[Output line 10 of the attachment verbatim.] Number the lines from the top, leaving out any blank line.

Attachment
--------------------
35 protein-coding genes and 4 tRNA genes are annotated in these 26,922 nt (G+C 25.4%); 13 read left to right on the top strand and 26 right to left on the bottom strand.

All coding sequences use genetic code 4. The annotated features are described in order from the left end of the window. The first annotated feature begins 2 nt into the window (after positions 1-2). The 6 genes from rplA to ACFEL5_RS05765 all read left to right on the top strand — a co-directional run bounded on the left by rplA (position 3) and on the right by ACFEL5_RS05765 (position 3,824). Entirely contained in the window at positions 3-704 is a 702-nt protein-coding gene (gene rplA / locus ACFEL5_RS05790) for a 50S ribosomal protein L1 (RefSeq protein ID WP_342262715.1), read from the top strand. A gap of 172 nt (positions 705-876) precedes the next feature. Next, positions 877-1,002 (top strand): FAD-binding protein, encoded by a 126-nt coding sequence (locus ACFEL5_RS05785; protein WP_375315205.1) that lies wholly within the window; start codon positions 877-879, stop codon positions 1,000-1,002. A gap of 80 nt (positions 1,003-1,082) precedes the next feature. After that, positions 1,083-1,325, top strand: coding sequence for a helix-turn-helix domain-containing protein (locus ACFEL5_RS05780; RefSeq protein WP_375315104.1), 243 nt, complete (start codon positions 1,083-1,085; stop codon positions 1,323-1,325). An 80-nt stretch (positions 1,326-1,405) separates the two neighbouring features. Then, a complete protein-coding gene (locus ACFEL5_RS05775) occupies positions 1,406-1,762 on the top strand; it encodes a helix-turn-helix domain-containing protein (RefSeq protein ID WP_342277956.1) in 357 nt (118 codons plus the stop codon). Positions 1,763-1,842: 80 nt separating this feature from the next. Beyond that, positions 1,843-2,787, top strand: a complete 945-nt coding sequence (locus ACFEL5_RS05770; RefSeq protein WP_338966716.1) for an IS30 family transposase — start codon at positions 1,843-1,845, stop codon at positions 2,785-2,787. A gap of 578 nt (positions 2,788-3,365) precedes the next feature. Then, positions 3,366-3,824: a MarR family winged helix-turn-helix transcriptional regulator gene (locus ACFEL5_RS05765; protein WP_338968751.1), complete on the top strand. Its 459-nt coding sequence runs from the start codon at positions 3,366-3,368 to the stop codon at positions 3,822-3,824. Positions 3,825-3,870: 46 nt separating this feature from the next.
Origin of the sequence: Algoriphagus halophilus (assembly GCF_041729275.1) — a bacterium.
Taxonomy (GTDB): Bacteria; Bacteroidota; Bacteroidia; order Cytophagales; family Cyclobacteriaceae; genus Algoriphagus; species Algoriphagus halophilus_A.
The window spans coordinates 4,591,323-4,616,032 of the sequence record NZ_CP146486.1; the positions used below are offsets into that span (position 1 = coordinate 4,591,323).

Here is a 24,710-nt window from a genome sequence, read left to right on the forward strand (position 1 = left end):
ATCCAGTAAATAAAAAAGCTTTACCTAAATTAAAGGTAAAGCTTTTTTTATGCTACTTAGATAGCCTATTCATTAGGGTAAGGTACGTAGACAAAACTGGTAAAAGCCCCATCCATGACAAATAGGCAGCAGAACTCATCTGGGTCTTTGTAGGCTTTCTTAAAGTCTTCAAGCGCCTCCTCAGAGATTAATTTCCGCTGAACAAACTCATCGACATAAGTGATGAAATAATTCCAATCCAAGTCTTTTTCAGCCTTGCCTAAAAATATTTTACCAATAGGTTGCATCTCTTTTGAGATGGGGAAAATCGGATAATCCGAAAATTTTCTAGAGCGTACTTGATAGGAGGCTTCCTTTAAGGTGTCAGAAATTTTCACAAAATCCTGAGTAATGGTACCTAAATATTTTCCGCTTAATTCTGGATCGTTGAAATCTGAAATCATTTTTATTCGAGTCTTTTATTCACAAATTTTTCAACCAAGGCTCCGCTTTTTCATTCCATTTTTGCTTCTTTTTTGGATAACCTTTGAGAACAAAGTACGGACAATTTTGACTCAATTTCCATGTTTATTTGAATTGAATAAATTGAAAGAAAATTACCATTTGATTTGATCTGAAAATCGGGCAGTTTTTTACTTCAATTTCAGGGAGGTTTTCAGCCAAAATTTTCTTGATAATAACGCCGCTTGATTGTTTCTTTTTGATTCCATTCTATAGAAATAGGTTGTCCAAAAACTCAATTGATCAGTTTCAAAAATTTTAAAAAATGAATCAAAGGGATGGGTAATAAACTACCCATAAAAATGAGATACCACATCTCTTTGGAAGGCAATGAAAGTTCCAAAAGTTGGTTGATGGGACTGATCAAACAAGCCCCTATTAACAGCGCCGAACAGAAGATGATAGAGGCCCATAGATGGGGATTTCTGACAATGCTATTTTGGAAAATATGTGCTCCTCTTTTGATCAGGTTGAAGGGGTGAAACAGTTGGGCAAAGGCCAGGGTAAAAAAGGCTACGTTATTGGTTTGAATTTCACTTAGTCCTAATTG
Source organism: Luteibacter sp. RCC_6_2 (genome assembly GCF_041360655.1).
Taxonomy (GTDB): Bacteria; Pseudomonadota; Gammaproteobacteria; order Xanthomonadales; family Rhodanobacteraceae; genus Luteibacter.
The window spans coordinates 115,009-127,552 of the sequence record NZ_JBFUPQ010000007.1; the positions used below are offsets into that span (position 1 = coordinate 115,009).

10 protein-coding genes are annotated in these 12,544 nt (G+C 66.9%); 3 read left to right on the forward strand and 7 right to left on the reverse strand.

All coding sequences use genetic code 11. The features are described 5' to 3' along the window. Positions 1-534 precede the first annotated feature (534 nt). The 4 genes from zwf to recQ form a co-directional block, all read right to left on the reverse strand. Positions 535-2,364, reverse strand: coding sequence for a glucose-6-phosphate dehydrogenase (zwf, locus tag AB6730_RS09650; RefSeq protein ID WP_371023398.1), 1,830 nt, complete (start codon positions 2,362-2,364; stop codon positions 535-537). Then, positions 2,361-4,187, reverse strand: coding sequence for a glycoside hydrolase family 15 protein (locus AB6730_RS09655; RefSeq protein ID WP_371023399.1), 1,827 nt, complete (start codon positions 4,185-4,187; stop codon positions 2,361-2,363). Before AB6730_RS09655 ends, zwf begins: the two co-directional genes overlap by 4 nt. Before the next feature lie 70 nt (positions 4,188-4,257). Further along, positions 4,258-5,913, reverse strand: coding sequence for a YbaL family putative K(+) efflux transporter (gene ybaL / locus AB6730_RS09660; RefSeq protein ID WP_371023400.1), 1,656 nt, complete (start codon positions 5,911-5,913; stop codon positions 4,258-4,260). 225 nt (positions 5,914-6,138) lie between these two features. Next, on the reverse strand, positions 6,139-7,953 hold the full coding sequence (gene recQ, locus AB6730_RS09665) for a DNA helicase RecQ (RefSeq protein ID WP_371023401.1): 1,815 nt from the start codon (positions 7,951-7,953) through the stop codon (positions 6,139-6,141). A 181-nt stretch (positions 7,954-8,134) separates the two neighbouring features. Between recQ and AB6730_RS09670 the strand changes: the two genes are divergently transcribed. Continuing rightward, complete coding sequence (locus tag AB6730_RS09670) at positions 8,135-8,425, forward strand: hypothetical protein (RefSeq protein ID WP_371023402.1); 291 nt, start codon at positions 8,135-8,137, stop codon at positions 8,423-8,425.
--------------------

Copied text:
The window spans coordinates 115,009-127,552 of the sequence record NZ_JBFUPQ010000007.1; the positions used below are offsets into that span (position 1 = coordinate 115,009).